Stephen Danley was profiled in the Philadelphia Inquirer: “A Young Professor in Camden to Help – and Learn“ by Julia Terruso.
In the coming months, the International Encyclopedia of Social and Behavioral Sciences will publish an essay on the “underclass” penned by Paul Jargowsky and Lorraine C. Minnite.
Richard Harris published an article, “Does ‘Too Big to Fail’ Signal the Triumph of Business Power,” in The Forum: Journal of Applied Research in Contemporary Politics.
In May 2013, Center for Urban Research and Education Director and DPPA Professor Paul Jargowsky was named a Penn Institute for Urban Research Scholar, an honor that recognizes Dr. Jargowsky’s distinguished contribution to the study of changing cities.
Lorraine C. Minnite and Michael Fortner each were awarded Rutgers University Research Council grants for the 2013-2014 academic year. Professor Minnite’s project will compile municipal voting data and indicators of urban poverty to analyze “The Political Exclusion of the Urban Poor.” Professor Fortner will work with Ph.D. candidate Ashley Nickels on a research project titled “Principles, Prejudice and Policies.”
In May 2013, Michael Fortner received a grant of $1,107 from the New York State Archives Partnership Trust and the New York State Archives to support his research on the Rockefeller Drug Laws.
Following on his visiting fellowship at St. Catherine’s College-Oxford, Richard Harris is working with the Rutgers Institute for Law and Philosophy (Professor John Oberdiek, Diretcor) and Oxford University’s Centre for Ethics and Philosophy of Law (Professor John Garner, Diretcor) to organize an ongoing forum for scholars to exchange research on the intersection of Philosophy, Law and Policy. With the assistance of Public Affairs Ph.D. candidate Wendy Osuzu, this initiative will be launched by two conferences (one at Rutgers-Camden and one at Oxford) critically examining the hegemony of neoliberalism and economics in regulatory policy.
Over at the Huffington Post, Gloria Bonilla-Santiago has ”Advice for Puerto Rico’s New Governor.”
Lorraine C. Minnite argues for a reinvigoration of propaganda studies in “New Challenges in the Study of Rightwing Propaganda: Priming the Populist Backlash to ‘Hope and Change,’” published in the December 2012 issue of the journal New Political Science (Vol. 34, no. 4).
On November 10th, Christopher Goodman presented research at the 59th Annual Conference of the North American Regional Science Council in Ottawa, Canada entitled “Local Government Fragmentation and the Local Public Sector: A Panel Data Analysis.”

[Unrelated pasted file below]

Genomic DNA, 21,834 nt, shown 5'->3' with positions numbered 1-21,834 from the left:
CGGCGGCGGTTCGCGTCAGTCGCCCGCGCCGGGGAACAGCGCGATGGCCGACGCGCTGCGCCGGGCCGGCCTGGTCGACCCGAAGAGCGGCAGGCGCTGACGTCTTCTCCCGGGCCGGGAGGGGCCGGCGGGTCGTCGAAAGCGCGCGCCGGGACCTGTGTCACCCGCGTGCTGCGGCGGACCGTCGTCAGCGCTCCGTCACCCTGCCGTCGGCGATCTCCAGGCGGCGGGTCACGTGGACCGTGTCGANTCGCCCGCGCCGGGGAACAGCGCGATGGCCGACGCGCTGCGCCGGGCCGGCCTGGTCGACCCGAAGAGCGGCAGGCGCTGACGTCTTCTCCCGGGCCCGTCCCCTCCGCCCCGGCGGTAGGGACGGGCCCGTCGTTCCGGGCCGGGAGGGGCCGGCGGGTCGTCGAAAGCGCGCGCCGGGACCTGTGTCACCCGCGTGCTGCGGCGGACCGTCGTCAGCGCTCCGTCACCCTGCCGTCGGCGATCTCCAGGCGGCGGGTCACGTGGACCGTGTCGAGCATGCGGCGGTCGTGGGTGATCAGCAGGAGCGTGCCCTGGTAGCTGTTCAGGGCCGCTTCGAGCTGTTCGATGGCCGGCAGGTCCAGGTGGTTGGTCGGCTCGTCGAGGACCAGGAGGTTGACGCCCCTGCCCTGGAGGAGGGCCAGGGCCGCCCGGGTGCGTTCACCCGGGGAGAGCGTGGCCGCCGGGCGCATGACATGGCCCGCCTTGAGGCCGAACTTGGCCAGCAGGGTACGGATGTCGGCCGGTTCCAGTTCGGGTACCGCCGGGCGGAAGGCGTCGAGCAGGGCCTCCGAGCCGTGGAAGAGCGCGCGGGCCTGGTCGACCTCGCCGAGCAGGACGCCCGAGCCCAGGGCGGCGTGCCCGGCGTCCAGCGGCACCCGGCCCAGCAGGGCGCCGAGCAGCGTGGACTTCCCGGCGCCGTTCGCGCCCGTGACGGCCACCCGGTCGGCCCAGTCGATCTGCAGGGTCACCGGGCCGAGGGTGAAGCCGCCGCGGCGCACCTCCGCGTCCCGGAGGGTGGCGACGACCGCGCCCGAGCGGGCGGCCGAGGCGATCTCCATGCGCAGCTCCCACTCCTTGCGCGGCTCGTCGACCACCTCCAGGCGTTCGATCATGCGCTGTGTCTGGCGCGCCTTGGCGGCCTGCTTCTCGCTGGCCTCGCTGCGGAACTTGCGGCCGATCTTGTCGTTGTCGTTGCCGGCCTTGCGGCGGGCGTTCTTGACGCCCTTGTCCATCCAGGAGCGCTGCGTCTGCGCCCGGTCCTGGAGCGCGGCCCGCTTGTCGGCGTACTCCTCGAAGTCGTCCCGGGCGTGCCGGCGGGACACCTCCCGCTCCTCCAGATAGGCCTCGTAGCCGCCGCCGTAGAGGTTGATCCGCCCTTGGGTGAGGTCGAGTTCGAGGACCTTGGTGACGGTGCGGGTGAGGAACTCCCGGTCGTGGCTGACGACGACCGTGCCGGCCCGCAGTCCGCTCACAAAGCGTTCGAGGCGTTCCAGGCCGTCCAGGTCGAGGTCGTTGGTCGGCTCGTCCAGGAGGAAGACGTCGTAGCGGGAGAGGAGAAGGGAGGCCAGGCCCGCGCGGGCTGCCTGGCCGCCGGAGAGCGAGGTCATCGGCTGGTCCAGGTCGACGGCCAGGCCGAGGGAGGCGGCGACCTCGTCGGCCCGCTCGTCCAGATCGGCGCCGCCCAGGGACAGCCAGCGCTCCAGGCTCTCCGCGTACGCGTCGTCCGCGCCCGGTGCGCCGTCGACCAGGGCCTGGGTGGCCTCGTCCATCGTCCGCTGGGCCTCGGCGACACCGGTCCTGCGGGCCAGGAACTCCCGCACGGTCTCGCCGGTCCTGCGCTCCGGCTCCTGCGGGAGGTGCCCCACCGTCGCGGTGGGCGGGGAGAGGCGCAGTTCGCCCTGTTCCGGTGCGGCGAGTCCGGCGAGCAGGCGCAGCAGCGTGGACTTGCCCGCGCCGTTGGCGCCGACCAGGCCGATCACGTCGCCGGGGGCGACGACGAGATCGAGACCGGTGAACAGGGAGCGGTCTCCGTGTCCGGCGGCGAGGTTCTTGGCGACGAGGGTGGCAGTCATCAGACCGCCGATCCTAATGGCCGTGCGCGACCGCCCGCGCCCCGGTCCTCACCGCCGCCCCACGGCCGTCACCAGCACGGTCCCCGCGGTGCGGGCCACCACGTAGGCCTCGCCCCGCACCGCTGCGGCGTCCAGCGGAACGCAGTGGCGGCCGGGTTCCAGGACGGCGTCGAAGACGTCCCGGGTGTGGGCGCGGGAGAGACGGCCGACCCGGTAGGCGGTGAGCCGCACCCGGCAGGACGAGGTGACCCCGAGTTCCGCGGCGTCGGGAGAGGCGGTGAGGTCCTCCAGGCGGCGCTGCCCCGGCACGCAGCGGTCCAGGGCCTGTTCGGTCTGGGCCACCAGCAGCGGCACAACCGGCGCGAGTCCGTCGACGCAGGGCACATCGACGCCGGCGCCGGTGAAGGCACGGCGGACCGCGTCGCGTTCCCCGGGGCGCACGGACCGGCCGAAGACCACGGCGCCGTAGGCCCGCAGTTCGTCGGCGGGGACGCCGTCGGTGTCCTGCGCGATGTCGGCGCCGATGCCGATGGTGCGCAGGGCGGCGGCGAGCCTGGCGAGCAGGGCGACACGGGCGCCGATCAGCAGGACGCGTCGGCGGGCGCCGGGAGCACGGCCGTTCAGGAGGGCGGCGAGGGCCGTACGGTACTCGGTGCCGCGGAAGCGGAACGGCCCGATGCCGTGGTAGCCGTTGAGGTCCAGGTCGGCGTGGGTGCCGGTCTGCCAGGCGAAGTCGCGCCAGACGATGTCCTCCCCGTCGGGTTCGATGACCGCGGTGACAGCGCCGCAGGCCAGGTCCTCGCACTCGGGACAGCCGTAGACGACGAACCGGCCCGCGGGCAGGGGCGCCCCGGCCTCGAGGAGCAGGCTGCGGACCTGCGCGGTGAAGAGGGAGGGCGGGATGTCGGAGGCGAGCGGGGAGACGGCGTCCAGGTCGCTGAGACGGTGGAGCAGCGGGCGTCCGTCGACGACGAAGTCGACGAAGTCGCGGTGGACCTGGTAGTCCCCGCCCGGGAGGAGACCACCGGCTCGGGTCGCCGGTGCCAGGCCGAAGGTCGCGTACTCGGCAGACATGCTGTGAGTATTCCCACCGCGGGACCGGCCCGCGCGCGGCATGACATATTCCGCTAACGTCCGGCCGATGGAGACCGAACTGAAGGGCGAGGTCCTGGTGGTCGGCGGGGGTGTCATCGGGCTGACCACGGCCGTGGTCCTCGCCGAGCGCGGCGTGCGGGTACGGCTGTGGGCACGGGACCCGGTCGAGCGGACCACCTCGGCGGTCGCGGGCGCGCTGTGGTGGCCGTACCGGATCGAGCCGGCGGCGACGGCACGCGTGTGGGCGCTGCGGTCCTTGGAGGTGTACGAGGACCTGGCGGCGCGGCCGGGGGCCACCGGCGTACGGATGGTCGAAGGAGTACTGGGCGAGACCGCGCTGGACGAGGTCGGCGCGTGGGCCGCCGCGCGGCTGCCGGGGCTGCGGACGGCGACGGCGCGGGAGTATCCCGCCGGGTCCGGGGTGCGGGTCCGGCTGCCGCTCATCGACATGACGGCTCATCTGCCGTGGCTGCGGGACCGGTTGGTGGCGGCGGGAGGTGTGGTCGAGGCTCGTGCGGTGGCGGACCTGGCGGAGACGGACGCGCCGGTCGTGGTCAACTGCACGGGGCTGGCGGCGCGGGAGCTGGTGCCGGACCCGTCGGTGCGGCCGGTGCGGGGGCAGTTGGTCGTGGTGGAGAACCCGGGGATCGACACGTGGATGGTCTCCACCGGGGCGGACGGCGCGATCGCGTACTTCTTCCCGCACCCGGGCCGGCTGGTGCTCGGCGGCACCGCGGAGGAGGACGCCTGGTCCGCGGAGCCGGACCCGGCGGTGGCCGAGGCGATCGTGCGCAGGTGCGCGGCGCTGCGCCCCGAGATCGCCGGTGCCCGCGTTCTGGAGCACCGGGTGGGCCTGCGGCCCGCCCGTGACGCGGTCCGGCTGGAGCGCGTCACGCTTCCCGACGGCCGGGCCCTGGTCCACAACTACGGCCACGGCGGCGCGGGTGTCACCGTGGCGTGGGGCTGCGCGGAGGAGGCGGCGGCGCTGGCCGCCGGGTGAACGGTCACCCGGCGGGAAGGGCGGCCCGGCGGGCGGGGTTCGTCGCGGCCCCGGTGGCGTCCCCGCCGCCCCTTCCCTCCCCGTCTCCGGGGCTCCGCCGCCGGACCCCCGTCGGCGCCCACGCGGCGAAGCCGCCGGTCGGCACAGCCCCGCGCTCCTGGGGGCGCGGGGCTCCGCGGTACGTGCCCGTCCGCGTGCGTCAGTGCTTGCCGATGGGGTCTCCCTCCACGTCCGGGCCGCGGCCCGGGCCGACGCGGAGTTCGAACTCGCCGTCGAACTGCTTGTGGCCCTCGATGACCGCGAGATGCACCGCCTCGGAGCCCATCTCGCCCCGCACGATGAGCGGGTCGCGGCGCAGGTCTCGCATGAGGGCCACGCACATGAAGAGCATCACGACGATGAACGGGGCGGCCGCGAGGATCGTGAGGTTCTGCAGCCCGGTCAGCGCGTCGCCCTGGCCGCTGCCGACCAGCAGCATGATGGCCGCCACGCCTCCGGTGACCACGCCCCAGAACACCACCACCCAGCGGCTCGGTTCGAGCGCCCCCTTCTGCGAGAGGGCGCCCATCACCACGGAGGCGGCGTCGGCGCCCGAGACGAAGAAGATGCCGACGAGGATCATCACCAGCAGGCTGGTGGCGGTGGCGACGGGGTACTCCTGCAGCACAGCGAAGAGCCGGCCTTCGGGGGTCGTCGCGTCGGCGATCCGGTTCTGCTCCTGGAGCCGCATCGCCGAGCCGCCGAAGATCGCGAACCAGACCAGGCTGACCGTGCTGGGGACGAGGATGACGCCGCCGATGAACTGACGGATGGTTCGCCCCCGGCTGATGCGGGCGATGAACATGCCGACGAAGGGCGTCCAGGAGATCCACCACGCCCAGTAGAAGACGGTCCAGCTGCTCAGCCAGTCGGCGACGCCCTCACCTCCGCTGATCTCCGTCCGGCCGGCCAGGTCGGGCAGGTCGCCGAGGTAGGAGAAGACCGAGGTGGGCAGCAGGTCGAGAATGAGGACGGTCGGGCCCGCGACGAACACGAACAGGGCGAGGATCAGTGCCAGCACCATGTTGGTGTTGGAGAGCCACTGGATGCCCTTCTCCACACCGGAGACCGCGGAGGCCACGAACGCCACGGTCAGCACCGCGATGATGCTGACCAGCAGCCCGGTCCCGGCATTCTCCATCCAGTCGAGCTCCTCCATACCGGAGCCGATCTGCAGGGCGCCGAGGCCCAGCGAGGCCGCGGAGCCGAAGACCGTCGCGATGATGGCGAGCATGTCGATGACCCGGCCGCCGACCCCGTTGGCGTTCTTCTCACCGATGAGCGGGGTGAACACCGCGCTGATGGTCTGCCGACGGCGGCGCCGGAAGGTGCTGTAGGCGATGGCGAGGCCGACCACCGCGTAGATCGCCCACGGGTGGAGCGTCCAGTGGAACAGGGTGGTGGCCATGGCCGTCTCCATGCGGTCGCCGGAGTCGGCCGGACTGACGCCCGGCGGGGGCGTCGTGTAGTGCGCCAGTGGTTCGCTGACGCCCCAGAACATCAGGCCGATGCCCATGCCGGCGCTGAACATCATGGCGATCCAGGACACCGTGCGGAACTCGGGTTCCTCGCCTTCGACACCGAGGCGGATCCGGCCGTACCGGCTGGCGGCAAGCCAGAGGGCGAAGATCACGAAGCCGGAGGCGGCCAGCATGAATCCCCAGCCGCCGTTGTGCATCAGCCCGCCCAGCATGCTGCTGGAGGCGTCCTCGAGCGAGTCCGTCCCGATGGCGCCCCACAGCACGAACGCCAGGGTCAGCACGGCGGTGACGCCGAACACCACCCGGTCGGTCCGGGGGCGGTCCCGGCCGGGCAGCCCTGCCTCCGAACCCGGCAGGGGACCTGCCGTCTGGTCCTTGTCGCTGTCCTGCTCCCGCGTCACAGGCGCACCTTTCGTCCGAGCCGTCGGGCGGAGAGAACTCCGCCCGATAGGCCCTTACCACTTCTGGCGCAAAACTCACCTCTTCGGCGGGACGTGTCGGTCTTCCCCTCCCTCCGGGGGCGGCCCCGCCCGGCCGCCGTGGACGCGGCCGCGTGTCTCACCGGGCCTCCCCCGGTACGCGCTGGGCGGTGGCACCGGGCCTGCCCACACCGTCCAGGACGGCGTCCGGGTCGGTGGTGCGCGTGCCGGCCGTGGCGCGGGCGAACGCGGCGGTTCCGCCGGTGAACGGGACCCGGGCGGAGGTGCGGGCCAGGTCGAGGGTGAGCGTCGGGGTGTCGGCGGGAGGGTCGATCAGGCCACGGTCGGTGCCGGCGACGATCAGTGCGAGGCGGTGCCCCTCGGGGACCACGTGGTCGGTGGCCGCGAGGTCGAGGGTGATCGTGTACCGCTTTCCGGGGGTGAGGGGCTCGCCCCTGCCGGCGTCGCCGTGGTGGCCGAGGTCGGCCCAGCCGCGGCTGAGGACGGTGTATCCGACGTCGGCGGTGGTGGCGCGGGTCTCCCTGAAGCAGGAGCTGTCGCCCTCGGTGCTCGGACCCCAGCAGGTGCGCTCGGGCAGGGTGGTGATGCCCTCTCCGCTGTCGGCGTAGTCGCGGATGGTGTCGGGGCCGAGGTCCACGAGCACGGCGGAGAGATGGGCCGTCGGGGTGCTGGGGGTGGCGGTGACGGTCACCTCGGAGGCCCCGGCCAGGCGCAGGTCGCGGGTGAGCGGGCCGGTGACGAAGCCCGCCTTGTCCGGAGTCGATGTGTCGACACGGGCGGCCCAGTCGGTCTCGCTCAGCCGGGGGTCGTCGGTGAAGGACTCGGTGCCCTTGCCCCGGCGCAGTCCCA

In a forthcoming article to appear in the journal Health Policy and Planning, entitled, “Exploring the Utility of Institutional Theory in Analyzing International Health Agency Stasis and Change,” Eduardo J. Gomez argues that institutional theory can be used to explain why some international health organizations succeed and others fail to adapt to changing conditions.
Maureen M. Donaghy investigates how one community in Rio de Janeiro is taking on Olympic redevelopment plans that threaten to displace large numbers of the urban poor.
In a public lecture titled “Race, Politics and the Obama Presidency,” Michael Javen Fortner discussed how the race of the president influences the moral and political obligations of the presidency. Prof. Fortner’s talk was sponsored by a prestigious award from the New Jersey Council for the Humanities to the Willingboro Public Library.
On October 26th, Paul Jargowsky addressed the Board of Trustees of the Century Foundation in New York on poverty trends and emerging issues. Prof. Jargowsky delivered a talk, “Reflections on Recovery,” at the Burn Foundation’s Annual Gala at the Union League on October 19th.
Patrice Mareschal and Patricia Ciorici (Public Affairs Ph.D. candidate), presented a co-authored paper: ”Against All Odds: Civic Engagement and Power Building in an Invisible Workforce,” at the International CRIMT (Research Centre on Globalization and Work) Conference, in Montreal, Canada, October 2012. This paper examines how home care workers in Oregon, a predominantly female, geographically dispersed, and economically under-valued workforce were brought together to experience the power of direct political action, shape public policy, and extend their reach beyond the union to other civic and social groups.
Marie Isabelle Chevrier has just published Arms Control Policy: A Guide to the Issues, a focused study of how arms control agreements are negotiated and implemented that concludes with an analysis of the contemporary challenges facing treaty-making.